Won-Door part of Joplin High School rebuild
By Sharon Haddock
blew through with winds of over 200 mph and cut a wide six-mile stretch of destruction through the area.
The E5 (Enhanced Fugita) storm, the deadliest tornado on record since officials began keeping record in 1950 and the 7th deadliest in United States history, destroyed 7,500 homes, 550 businesses, blasted open a hospital, several schools and caused the deaths of 161 people.
Joplin High School was one the schools torn apart by the storm's fury leaving 2,200 students left without a home base for their high school classes. (They've since been meeting for class at a Joplin mall.)
By the start of the 2014 school year, though, a new school will be finished — a spacious, 3-story school with a bigger gymnasium, a performing arts hall and an impressive plan for safer spaces within 450,000 square feet built up against a hill on the east side of Joplin.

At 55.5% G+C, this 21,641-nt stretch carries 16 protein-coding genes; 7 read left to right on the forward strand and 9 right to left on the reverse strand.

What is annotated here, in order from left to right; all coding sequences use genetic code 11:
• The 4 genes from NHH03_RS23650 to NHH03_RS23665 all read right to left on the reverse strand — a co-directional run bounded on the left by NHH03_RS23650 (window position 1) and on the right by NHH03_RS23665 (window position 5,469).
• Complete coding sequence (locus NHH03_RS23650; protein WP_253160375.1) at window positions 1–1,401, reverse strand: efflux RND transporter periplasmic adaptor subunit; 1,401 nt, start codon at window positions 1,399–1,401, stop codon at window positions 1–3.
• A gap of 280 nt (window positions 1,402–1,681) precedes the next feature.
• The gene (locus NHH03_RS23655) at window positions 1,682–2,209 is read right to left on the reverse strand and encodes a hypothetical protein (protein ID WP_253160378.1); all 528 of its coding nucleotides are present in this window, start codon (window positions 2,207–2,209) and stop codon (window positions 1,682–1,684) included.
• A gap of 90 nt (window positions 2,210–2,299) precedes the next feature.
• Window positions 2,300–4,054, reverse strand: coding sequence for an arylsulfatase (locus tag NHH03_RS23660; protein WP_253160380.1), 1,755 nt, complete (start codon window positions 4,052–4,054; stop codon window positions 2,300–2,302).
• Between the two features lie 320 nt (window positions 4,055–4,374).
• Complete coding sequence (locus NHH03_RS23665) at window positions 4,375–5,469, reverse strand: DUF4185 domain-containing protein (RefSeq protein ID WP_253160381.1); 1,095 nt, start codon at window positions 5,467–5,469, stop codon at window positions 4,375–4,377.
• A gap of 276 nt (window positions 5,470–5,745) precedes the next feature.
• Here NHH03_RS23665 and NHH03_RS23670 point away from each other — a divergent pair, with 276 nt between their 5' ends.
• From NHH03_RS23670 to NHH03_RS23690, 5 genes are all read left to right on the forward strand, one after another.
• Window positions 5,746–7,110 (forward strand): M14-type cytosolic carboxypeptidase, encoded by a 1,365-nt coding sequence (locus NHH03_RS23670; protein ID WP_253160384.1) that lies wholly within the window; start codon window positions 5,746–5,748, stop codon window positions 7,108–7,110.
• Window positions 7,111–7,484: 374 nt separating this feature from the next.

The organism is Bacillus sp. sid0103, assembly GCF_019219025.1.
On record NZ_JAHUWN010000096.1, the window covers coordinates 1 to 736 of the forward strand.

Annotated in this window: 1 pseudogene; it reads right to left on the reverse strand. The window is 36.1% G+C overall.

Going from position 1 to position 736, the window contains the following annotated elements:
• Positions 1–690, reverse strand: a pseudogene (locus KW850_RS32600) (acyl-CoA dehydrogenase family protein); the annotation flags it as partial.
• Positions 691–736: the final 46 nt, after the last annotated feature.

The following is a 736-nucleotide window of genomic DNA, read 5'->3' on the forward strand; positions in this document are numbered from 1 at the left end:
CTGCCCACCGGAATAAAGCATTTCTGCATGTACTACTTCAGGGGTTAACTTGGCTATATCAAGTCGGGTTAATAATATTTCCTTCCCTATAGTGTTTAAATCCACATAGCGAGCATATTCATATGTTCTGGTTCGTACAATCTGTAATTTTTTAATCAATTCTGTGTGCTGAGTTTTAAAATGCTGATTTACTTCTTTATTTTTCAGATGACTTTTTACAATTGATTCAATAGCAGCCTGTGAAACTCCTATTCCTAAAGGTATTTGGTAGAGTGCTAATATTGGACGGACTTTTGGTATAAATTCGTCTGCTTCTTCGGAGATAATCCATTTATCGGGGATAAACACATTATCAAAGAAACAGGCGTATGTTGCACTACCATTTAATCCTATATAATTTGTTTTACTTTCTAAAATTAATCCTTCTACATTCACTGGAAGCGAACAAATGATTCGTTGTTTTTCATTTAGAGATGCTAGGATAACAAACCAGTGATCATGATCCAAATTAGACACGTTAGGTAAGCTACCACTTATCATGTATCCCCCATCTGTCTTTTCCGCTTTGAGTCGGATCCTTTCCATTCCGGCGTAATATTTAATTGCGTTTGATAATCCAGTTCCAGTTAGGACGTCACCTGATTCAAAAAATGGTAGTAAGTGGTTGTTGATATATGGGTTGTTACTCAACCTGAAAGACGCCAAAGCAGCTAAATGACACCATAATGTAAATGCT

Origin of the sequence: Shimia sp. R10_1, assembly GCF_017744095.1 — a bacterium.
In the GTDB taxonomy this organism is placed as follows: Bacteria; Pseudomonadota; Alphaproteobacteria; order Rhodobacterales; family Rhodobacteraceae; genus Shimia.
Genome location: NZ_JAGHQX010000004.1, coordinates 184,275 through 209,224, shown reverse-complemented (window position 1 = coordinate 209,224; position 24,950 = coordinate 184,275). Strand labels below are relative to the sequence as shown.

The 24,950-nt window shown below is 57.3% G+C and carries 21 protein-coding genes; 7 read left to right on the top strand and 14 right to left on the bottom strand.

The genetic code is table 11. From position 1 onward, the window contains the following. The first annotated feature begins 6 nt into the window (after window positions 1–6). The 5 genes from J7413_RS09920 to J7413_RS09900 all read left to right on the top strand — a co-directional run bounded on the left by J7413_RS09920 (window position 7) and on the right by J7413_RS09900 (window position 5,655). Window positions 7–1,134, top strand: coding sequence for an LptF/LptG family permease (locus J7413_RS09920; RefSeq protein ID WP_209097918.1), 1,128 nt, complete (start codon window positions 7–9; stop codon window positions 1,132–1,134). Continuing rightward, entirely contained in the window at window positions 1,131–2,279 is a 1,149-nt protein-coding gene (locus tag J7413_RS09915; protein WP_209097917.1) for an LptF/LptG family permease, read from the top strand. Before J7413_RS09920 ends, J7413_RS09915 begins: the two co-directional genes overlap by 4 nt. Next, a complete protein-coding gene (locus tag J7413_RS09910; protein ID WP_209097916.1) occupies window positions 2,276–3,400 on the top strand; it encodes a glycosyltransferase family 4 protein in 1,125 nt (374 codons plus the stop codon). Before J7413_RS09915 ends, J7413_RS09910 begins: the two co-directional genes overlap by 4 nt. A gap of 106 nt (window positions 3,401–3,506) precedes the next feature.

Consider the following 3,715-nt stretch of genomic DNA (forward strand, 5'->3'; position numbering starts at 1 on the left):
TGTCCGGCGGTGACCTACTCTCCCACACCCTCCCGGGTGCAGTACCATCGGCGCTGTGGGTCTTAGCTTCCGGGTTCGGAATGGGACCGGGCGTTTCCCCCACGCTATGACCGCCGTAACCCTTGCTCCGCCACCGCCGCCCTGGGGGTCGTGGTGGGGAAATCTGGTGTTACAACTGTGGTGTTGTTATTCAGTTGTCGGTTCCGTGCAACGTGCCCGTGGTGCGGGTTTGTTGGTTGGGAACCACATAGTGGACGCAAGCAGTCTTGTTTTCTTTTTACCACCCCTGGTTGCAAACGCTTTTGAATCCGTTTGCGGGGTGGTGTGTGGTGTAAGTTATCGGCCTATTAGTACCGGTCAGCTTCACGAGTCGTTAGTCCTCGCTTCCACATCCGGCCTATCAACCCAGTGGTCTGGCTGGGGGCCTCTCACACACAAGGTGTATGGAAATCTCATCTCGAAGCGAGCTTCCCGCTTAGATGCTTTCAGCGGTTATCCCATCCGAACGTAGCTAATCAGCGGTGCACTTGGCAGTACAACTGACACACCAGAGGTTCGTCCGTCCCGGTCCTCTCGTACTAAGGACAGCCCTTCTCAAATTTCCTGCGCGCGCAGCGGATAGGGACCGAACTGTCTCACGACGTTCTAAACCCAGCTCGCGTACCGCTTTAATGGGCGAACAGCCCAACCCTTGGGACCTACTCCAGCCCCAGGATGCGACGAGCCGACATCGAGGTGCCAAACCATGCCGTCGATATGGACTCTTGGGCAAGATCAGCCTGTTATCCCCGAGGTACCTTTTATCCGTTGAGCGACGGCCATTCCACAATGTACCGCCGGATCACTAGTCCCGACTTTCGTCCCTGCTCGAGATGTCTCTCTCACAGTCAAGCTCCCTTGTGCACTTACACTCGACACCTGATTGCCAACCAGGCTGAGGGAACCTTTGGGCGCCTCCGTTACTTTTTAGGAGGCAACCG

Won-Door Corporation is an important part of that rebuild with 14 FireGuard doors in the $92 million school, on schedule to open within the 2014 school year.
Robin O'Rourke, an architect with the DLR Group in Omaha, Nebraska, said the 14 doors separate various areas so that in the event of an emergency, each area would be blocked off from the specific situation.
"We typically use Won-Door," she said, noting that choosing the FireGuard accordion doors was really a logical decision based on the building code and the needs.
Won-Door District Manager David Larsen explained that the FireGuard door system is designed to operate using a computer which can remotely operate and control the doors from a central location, including locking and unlocking upon demand.
"The primary feature of the school design is being able to compartmentalize the building into quadrants that can be isolated from the remainder of the building in the event of an emergency situation," Larsen said.
The new school is combined with the Franklin Technology Center, which will include green features and a natural creek running through the middle of the property.
The project is being paid for with donations, FEMA funds and insurance reimbursements.